“A lot of people were surprised and disappointed he didn’t speak at AIPAC,” Los Angeles-based lawyer and Clinton fundraiser, Dana Perlman — whose mother is a Holocaust survivor — told TheWrap. “There was so much energy and excitement about a Jewish-American vice president when Joe Lieberman joined Al Gore’s ticket in 2000. I’m not seeing that energy when it comes to Sanders.”

Earlier this month, Sanders told the The New York Daily News that “over 10,000 innocent people were killed in Gaza. Does that sound right?” It wasn’t. In fact, it’s almost seven times the United Nations estimates. He then added that, “Hospitals, I think, were bombed.” Sanders did not mention, his critics note, that those hospitals also served as Hamas’ private launching pads for rockets aimed at Southern Israel and Tel Aviv. 

The Anti-Defamation League quickly urged Sanders to “correct his misstatements.”

“He is critical of Israel’s behavior based on misinformation,” Saban said. “If rockets are shot out of hospitals … targeting women, men, children — not soldiers — do you take out that rocket launcher … or not?”

And earlier this month, Sanders was forced to fire his national Jewish outreach coordinator Simone Zimmerman just two days into her new gig, after what some viewed as a vulgar Facebook post she wrote about Israeli Prime Minister Benjamin Netanyahu was revealed.

All that has taken a hit on Sanders’ polling numbers among Jewish voters, a problem that extends well beyond the Thirty-Mile Zone. While a recent Siena Research survey showed Clinton leading Sanders by a mere 4 percent (52-48), when it came to Jewish Democratic voters, Sanders trailed Clinton by a whopping 22 points (60-38).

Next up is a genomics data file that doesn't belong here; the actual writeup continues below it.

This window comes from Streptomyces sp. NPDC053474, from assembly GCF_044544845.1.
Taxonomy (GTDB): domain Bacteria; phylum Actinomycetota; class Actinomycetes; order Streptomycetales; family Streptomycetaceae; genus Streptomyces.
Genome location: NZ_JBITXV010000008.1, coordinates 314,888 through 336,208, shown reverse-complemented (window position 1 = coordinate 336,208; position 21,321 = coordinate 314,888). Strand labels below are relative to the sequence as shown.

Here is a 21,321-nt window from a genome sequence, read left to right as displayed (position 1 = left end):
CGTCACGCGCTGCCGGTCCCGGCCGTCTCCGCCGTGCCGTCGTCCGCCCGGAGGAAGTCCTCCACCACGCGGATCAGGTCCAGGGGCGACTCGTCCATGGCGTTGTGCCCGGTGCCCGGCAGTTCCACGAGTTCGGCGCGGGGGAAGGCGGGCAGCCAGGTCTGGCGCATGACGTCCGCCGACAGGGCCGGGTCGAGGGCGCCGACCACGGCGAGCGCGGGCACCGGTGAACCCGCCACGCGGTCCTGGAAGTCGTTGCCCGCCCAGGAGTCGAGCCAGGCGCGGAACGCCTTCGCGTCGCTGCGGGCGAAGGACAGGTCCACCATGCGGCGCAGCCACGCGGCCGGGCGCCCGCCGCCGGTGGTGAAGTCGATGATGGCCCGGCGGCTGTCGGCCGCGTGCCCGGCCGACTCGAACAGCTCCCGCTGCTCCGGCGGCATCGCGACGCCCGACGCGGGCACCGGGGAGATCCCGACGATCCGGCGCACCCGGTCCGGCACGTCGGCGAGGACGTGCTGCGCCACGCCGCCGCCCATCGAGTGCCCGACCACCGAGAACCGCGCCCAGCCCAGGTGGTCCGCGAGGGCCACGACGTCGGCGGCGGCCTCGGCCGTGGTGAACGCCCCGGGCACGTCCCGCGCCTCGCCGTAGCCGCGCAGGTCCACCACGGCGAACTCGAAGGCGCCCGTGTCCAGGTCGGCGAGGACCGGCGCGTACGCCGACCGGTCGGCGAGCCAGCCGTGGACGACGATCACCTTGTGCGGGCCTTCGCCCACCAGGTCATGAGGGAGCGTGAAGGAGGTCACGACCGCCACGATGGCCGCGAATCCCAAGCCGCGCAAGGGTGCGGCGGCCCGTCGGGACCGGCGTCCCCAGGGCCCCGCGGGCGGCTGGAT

“He doesn’t have a long-standing involvement with the Jewish community as Hillary does,” L.A.-based Democratic strategist and Clinton supporter Donna Bojarsky told TheWrap. “She obviously loves Israel.”

The Clintons have had a warm relationship with Israel for decades. Unlike President Barack Obama, who’s had a contentious, sometimes dismissive, relationship with Netanyahu, Hillary Clinton was able to find common ground with Israel’s hawkish leader.

“For me, it was very telling that during the Democratic debate in New York, she offered what I think was a very sympathetic portrait of probably one of the most controversial Israeli prime ministers in history,” Danielle Berrin, writer of the Jewish Journal’s weekly blog “Hollywood Jew” told TheWrap. “Her defense of Bibi came from a deep internalization of the challenges he faces.”

But Berrin does not believe Sanders hates Israel. She sees him as representing the views of an emerging generation of Jewish Hollywood power players who don’t necessarily have Israel at the top of their concerns when choosing a presidential candidate, and believe change in the Middle East will only come with intense international pressure.

Even so, Berrin says Sanders may never enjoy the kind of support and admiration from the Jewish community — in Hollywood or elsewhere — as the Clintons.

“To ask the Jewish community to get excited about Bernie Sanders when he’s not excited about the Jewish community is a tall order,” she said.

Sharon Waxman contributed to this report.